“Reasons why I don’t …”
by Andy Farrall
Health & Safety specialists never cease to be amazed by the “reasons” given by senior managers as to why they don’t see the need for effective Health & Safety management systems, and some of these “reasons” are analysed below.
What is rather worrying, is that the people advocating these “reasons” are otherwise astute business people who presumably understand the ways of the world!
- We don’t need a system – it’s only common sense:
Ah yes, but unfortunately this “common sense” that people talk about really isn’t very sensible! If you don’t believe it then how do you explain those drivers on the motorways who think it’s fine to sit six inches off the preceding car’s tail lights while still doing 70mph in heavy rain? Would common sense have not told them that they haven’t got a snowball’s chance of stopping safely in an emergency? Have they never seen news reports about multi-vehicle accidents on motorways in bad weather?
- We don’t need a system – we’ve done it this way for years:
There are two possible explanations for why you haven’t had a problem yet. Either you’re doing things correctly (which is always good news) or you’re actually making mistakes which haven’t caught up with you just yet (which is always bad news). There is a philosophy underpinning Health & Safety theory which says that every time you commit an unsafe act, or allow an unsafe condition, you are rolling the dice. And that one day the dice will go against you with possibly catastrophic results! Having an effective management system in place means that you can rest assured you’re doing things properly and aren’t gambling with somebody else’s safety.
- We don’t need a system – it’s too expensive:
If you think health & safety management is too expensive to set up and run then try looking at the real cost of having an accident! Think about the cost of fines (possibly in six or seven figures); compensation claims; increased insurance premiums (assuming anybody is still willing to give you insurance!); damage to the firm’s reputation; amount of management time involved in investigating/ defending legal actions; and so on. Unsurprisingly, some companies never survive the financial aftermath of a serious accident.
We could go on, but we think you get the point.
To conclude, Health and Safety experts would argue that advocating such flawed – yet damaging – criticisms of proper Health & Safety practice should be seen as the hallmark of a poor director, one who is either incapable of doing his job properly or who is ignorant of his legal responsibilities.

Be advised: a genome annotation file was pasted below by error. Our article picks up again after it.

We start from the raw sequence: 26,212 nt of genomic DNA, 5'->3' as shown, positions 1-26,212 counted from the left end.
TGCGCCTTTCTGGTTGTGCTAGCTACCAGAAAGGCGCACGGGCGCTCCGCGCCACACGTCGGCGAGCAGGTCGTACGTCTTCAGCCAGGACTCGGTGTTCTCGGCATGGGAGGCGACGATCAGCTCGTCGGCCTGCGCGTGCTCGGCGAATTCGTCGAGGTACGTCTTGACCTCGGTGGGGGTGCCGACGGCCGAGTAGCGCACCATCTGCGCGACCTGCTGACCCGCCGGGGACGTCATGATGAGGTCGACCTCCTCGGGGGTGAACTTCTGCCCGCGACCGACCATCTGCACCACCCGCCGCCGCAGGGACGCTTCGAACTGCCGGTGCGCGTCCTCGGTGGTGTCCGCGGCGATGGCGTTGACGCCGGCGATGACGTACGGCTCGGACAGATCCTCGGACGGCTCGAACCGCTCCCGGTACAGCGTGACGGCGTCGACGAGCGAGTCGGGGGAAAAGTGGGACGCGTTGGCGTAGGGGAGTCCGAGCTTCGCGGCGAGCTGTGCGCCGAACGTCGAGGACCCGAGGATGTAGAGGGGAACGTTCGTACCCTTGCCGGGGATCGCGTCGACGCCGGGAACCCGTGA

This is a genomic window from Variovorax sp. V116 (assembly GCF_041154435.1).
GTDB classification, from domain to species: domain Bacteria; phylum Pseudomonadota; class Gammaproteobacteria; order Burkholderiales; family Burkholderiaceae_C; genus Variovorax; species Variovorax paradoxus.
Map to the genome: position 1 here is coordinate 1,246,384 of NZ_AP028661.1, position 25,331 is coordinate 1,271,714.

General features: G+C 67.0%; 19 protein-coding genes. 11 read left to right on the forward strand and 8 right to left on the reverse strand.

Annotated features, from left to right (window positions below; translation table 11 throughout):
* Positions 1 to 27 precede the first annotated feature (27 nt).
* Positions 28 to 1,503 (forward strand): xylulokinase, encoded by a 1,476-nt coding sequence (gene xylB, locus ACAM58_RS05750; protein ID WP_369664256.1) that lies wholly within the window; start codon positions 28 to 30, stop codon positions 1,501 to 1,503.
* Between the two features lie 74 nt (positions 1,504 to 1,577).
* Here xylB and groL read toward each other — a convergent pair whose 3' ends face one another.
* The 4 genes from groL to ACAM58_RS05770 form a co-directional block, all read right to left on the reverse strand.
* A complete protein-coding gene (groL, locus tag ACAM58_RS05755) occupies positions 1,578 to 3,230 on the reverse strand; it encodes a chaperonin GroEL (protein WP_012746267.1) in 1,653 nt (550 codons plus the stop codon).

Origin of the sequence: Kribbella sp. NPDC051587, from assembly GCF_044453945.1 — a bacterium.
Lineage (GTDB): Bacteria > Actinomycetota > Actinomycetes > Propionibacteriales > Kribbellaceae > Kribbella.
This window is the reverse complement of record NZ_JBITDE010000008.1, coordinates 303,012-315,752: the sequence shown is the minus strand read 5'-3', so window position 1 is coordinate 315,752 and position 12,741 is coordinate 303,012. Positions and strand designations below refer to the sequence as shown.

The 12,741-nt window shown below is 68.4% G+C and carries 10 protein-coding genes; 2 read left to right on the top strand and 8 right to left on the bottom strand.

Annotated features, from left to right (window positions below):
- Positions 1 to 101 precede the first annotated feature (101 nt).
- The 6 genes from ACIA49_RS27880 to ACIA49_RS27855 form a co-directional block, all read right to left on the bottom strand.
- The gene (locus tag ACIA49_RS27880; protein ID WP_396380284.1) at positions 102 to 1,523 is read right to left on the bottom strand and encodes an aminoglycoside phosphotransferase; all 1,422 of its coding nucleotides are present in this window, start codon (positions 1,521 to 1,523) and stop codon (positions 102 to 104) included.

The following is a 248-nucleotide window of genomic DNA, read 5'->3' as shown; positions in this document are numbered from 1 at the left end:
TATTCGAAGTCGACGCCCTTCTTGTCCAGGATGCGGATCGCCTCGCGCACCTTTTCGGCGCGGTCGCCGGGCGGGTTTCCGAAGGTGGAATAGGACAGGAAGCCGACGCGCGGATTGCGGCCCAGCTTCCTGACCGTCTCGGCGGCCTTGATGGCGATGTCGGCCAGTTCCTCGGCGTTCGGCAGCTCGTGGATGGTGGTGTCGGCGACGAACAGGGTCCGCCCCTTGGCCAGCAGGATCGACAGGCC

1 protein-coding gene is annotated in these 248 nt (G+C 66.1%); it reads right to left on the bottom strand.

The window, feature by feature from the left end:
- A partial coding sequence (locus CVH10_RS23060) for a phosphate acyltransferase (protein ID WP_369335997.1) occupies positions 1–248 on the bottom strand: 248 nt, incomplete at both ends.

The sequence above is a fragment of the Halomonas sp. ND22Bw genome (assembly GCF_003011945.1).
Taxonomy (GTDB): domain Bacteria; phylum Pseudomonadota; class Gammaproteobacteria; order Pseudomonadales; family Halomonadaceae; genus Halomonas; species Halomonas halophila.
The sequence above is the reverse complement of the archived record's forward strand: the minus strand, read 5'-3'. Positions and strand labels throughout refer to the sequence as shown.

We say this because surely a director who encouraged ignoring taxation law on the basis that it was complicated wouldn’t last long in the boardroom, and rightly so, so why should a director who advocates ignoring Health & Safety law be treated any more leniently?
Failing to pay taxes only costs money, whereas failing to provide effective health & safety management can cost lives!
About the author:
Andy has his own health & safety practice, Management & Safety Training Ltd, which in turn has its own specialist industrial accident investigation division, iNDAXCON. He is a highly experienced and internationally qualified investigator, consultant and trainer, qualified in both the health & safety and training sectors.
A Fellow of the International Institute of Risk and Safety Management, a chartered safety & health practitioner (chartered both with IOSH in the UK and SIA in Australia) and a member of the UK Occupational Safety & Health Consultants Register (OSHCR), he has a proven track record in fields as diverse as accident investigation, lone worker safety, construction safety, and health & safety training.
Previously a specialist investigator with two élite UK law enforcement agencies (including responsibility for the management of complex international fraud enquiries) he became an accredited security trainer and assessor with the City of Bristol College. His move into the health & safety sector has included a wide range of training/ consultancy projects.